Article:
Wal-Mart Stores Inc. is dropping a controversial effort to collect over $400,000 in health-care reimbursement from a former employee who is confined to a southeast Missouri nursing home since she suffered brain damage in a traffic accident.
The world’s largest retailer said Tuesday in a letter to the family of Deborah Shank it will not seek to collect money the Shanks won in an injury lawsuit against a trucking company for the accident. For a complete report on Wal-Mart’s change of heart decision, click here.
We originally blogged about this story in November 2007 (click here to see that piece) after a federal appeals court in Missouri gave the green light to Wal-Mart’s egregious collection practices through subrogation. The efforts by Wal-Mart were condemned on many fronts. The LA Times called the move legal, but wrong (click here to read that opinion piece). The folks at Wal-Mart Watch called it moral bankruptcy (click here to read that opinion piece). The American Bar Association warned that some people who are injured and receive a settlement or verdict are getting a big surprise: more litigation from the health plan that paid their benefits and now wants the money back.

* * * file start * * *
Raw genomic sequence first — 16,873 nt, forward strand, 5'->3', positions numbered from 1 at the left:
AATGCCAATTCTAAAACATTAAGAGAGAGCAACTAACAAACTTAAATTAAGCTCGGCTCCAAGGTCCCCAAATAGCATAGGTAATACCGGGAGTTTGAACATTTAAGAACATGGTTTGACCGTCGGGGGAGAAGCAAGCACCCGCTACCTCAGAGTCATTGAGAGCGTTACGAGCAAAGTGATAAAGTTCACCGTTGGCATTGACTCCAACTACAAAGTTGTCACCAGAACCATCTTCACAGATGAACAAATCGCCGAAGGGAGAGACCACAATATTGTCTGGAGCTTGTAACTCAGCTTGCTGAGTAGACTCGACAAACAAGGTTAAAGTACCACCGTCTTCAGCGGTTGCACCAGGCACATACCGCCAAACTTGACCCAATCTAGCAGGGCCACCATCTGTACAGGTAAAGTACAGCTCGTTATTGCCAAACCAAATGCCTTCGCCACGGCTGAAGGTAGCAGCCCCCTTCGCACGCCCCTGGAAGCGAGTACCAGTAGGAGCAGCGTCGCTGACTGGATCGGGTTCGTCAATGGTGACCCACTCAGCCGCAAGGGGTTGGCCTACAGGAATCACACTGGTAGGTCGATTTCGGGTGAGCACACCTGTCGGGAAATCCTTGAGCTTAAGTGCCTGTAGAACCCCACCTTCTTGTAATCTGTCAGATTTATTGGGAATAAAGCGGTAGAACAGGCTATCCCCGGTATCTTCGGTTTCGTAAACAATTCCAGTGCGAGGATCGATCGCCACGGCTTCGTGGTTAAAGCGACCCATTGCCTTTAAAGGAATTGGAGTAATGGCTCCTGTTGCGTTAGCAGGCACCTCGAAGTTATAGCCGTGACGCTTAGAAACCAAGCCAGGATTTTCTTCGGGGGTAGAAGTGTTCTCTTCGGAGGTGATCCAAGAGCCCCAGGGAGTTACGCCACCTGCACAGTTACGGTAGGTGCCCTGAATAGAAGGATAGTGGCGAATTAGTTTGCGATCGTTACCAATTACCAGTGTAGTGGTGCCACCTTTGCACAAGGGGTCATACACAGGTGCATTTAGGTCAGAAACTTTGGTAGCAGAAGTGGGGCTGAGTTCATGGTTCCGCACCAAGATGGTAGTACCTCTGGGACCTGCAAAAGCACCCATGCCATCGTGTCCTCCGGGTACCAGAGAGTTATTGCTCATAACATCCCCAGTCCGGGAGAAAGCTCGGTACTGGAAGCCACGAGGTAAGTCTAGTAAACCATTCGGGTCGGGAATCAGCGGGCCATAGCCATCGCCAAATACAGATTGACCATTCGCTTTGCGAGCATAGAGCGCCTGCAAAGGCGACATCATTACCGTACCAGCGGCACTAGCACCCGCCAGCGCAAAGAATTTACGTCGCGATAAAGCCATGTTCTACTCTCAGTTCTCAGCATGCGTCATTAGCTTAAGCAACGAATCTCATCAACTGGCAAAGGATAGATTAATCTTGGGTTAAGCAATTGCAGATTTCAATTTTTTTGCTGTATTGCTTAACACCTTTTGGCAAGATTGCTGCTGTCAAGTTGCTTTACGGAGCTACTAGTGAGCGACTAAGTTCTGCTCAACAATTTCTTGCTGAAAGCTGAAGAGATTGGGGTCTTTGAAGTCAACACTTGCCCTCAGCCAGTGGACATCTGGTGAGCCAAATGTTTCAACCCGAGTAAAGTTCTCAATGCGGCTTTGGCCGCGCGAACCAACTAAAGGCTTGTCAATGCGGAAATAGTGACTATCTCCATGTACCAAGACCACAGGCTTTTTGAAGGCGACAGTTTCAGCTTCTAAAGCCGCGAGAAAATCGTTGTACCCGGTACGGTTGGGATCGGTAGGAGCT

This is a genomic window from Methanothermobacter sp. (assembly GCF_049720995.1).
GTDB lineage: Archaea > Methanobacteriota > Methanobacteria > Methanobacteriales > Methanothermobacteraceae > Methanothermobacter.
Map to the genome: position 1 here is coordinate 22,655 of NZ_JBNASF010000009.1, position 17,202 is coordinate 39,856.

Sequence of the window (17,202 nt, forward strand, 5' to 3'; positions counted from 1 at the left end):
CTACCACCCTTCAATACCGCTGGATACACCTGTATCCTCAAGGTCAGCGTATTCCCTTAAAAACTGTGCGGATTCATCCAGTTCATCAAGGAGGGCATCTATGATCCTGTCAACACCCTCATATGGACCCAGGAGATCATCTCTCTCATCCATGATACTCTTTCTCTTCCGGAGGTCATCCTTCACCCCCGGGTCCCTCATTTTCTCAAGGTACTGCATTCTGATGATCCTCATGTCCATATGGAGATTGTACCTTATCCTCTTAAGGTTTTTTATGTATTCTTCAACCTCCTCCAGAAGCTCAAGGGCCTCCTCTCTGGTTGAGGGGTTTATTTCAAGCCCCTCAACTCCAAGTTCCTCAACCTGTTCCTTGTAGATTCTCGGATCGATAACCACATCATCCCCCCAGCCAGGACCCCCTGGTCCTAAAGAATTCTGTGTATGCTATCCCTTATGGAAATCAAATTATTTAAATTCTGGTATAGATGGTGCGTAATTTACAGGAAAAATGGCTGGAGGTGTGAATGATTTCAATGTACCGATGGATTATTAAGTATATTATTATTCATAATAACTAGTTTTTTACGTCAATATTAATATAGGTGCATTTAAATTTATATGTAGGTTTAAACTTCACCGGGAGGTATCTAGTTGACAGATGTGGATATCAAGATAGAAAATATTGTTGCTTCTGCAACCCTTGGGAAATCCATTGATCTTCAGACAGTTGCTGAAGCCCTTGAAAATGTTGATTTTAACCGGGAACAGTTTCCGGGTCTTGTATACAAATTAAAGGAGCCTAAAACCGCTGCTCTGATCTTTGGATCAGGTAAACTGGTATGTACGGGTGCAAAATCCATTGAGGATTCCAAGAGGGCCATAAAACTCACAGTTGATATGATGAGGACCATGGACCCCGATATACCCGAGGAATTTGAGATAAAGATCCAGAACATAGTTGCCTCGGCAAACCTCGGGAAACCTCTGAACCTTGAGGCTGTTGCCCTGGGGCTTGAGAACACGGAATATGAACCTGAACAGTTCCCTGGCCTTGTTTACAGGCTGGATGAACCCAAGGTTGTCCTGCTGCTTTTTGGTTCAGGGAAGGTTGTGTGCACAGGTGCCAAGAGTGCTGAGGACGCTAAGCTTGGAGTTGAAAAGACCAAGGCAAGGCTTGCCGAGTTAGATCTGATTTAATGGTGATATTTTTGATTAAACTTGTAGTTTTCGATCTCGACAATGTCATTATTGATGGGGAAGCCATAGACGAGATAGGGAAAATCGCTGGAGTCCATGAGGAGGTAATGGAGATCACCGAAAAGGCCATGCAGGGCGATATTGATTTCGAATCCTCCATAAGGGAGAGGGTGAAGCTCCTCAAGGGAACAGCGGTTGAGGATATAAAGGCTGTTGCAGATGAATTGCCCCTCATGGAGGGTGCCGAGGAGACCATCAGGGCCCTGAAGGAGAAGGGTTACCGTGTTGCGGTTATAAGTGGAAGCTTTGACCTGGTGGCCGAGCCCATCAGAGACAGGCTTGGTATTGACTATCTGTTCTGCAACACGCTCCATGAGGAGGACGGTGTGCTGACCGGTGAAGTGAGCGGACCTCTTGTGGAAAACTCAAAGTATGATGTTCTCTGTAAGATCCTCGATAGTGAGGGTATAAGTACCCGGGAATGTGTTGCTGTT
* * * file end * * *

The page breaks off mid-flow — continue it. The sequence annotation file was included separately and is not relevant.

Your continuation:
It’s good to see that the pressure paid off and that the family can move on with their lives.